Eskom Holdings SOC Ltd., South Africa’s state-owned power utility, agreed to provide as much as 300 megawatts (MW) of off-peak electricity to Zambia as its own grid stabilizes.
"Eskom signed a power-supply agreement with Zesco and an independent power producer, Copperbelt," which are both members of the Southern Africa Power Pool, where utilities sell surplus electricity to each other, the South African company said in a statement last week Friday.
Zambian Energy and Water Development Minister Dora Siliya expressed interest in the supply of 300 MW when she met South African President Jacob Zuma last week Thursday, the High Commission of Zambia said in a statement.
The dry conditions caused by the El Nino weather system are threatening Zambia’s electricity generation because of its dependence on hydropower. Water levels at the Kariba dam on the Zambezi River are at lows that could force a shutdown of its plants, which generate about 1,600 MW of power for Zambia and Zimbabwe.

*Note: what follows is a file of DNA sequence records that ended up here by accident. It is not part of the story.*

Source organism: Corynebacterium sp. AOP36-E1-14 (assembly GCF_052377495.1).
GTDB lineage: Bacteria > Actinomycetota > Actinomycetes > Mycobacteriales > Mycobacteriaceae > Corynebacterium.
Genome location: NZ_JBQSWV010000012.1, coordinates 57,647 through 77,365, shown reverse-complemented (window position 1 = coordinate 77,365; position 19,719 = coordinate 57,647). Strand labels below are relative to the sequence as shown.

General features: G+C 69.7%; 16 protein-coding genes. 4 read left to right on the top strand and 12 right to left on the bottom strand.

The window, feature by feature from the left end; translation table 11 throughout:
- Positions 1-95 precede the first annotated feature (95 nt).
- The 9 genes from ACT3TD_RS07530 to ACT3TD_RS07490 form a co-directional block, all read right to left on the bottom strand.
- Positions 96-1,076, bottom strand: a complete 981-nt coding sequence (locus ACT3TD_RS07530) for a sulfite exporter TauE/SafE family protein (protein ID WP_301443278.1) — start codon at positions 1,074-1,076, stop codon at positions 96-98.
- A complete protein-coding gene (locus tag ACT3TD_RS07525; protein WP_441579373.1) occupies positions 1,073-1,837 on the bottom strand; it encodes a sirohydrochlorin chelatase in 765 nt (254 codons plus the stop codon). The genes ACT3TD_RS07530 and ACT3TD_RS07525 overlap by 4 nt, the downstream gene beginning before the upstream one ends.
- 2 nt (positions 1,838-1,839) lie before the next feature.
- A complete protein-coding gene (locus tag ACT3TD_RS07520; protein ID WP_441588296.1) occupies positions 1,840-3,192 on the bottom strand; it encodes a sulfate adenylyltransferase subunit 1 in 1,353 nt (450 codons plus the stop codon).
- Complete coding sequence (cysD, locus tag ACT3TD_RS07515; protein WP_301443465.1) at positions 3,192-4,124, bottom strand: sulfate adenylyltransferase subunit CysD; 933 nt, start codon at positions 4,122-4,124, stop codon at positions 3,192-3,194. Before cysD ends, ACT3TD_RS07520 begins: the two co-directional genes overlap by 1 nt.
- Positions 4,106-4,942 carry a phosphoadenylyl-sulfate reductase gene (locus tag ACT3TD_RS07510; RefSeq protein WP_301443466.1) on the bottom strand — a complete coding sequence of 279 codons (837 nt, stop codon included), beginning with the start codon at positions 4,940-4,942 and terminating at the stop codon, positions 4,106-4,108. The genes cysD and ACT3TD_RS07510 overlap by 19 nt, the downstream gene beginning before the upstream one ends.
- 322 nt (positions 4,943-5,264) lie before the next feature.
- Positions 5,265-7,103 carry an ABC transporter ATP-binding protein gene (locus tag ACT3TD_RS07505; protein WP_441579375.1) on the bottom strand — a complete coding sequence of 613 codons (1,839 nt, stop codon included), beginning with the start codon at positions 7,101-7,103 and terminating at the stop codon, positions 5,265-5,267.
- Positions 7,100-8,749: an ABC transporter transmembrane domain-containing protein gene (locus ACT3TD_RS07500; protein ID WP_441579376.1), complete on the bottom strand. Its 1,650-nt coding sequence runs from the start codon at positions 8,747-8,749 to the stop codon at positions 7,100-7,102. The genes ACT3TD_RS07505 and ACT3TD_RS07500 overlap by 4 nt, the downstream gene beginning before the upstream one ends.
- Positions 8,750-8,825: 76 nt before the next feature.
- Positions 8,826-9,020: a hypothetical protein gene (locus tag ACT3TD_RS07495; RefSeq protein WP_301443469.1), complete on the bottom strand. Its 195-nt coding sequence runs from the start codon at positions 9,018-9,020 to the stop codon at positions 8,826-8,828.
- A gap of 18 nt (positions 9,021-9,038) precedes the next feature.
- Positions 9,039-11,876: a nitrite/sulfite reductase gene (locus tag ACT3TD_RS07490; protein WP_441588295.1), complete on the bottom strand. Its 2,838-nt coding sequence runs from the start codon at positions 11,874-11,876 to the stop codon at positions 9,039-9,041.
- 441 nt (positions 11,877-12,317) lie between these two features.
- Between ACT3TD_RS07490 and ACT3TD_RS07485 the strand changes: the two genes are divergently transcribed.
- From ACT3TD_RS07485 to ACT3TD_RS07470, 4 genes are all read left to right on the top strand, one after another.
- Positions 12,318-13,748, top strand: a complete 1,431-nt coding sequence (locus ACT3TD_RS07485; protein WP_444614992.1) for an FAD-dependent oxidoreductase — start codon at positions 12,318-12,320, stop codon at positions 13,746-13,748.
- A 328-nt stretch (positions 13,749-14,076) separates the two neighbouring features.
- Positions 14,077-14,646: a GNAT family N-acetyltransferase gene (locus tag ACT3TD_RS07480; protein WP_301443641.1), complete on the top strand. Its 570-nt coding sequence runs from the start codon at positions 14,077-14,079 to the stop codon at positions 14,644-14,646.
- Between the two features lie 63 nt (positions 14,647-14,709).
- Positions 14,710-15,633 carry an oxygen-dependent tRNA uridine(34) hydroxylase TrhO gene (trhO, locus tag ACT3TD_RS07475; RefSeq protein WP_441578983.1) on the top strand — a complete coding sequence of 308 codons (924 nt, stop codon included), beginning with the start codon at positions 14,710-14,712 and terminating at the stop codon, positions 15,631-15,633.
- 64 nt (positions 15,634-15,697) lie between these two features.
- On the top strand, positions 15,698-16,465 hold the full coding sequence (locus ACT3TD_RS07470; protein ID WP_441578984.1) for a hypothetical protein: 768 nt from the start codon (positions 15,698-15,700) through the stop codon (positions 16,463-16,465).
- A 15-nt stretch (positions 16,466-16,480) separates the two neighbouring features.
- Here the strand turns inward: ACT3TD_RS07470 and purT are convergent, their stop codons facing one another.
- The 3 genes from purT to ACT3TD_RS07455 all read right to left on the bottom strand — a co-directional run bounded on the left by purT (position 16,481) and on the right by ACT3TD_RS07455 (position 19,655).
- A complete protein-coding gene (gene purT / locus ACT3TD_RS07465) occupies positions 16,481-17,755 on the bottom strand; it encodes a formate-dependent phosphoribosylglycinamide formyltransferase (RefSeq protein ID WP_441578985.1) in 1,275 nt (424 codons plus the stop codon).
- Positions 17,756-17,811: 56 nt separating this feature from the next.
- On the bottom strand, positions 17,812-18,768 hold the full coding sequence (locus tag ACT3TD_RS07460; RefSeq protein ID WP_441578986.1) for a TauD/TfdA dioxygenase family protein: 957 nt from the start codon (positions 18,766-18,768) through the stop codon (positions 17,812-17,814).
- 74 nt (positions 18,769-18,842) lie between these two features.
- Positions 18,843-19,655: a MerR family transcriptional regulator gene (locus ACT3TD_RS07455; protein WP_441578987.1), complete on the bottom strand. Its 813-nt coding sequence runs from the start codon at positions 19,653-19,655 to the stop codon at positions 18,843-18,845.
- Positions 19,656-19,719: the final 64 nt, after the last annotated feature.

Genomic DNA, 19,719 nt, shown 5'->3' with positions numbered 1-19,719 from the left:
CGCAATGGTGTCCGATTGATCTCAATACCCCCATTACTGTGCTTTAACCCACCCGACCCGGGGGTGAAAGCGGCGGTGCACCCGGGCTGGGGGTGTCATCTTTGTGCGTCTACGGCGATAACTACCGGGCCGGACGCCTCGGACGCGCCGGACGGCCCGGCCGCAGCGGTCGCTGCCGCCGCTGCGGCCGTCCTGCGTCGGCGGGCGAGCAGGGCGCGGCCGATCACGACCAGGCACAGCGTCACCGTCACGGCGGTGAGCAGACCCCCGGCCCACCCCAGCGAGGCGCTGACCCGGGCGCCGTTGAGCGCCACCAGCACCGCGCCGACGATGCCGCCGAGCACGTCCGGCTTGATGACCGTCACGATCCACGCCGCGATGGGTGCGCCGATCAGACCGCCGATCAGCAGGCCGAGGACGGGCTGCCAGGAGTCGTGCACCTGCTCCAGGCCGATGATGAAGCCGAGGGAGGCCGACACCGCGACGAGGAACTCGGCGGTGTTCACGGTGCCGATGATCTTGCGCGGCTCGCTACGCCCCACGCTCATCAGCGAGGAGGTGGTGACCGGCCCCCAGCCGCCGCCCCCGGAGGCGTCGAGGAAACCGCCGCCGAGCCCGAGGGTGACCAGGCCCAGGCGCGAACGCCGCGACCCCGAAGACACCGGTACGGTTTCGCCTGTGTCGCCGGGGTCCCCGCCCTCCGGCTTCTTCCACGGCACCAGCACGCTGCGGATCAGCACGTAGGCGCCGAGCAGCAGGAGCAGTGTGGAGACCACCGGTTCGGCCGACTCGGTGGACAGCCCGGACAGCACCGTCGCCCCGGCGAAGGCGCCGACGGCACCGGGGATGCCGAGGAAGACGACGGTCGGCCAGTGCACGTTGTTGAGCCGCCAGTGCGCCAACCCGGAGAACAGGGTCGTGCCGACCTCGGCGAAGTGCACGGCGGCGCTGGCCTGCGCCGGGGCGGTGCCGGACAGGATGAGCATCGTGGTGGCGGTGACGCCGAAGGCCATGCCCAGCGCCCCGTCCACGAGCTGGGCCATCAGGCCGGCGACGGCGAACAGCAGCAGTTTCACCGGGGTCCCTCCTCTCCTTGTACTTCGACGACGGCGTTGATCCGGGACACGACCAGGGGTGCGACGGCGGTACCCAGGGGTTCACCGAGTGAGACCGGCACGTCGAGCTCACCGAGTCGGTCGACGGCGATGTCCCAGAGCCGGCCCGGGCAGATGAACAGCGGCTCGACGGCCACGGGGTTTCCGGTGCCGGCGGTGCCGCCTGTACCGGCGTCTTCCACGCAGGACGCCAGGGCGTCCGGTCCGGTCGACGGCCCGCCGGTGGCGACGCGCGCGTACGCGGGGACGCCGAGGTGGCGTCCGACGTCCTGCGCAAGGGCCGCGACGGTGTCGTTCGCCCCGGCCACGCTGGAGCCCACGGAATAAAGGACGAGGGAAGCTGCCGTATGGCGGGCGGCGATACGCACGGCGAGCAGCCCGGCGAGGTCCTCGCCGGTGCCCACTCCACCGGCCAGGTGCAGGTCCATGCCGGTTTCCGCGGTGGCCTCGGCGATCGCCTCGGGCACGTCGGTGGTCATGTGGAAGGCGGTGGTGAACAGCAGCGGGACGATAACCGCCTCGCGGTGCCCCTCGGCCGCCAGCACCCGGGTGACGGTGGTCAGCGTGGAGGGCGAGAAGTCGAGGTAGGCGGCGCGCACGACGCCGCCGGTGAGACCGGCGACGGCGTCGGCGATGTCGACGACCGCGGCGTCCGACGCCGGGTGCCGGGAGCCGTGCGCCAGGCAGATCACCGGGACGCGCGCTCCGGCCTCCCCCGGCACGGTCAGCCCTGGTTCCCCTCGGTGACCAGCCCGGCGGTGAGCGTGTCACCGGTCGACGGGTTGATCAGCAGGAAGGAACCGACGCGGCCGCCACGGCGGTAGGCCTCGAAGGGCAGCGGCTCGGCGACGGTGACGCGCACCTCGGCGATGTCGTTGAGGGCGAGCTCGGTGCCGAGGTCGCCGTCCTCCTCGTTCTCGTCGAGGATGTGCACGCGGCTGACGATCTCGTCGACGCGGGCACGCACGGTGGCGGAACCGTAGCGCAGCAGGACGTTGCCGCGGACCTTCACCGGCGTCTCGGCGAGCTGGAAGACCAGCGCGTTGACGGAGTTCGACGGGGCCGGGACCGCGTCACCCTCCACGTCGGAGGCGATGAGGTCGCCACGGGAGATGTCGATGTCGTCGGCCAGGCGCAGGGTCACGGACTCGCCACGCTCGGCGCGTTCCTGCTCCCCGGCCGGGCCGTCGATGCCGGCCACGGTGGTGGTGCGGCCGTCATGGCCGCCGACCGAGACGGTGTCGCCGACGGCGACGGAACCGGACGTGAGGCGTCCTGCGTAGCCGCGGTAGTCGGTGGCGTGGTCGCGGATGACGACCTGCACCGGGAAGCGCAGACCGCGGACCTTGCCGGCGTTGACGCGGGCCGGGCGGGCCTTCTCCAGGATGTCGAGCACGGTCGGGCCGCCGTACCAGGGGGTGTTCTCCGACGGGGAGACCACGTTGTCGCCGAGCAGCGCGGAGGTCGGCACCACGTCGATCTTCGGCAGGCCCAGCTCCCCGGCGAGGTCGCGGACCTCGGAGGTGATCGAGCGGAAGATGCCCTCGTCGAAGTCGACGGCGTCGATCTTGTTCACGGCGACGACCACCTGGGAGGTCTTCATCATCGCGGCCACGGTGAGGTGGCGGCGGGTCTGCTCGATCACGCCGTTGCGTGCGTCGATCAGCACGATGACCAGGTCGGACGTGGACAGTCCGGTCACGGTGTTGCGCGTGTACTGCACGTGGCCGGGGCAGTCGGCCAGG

South Africa has struggled to meet its own electricity demand after decades of underinvestment and delays in completing new plants. After imposing power cuts on about 100 days last year, it has avoided the managed blackouts for almost five months.
"We trade on a daily basis and have signed a bilateral agreement which allows us to supply up to 300 megawatts of off-peak and more than 50MW standard at peak, if we have more available," Eskom said in the statement.
Zambia’s power grid can generate up to 2,200 MW, most of it from hydropower, but supply is often erratic and output has been hit by low water levels in dams stemming from a severe drought across the region.
The landlocked country, Africa’s biggest copper producer after Democratic Republic of Congo, was plunged into almost nationwide blackouts twice last month.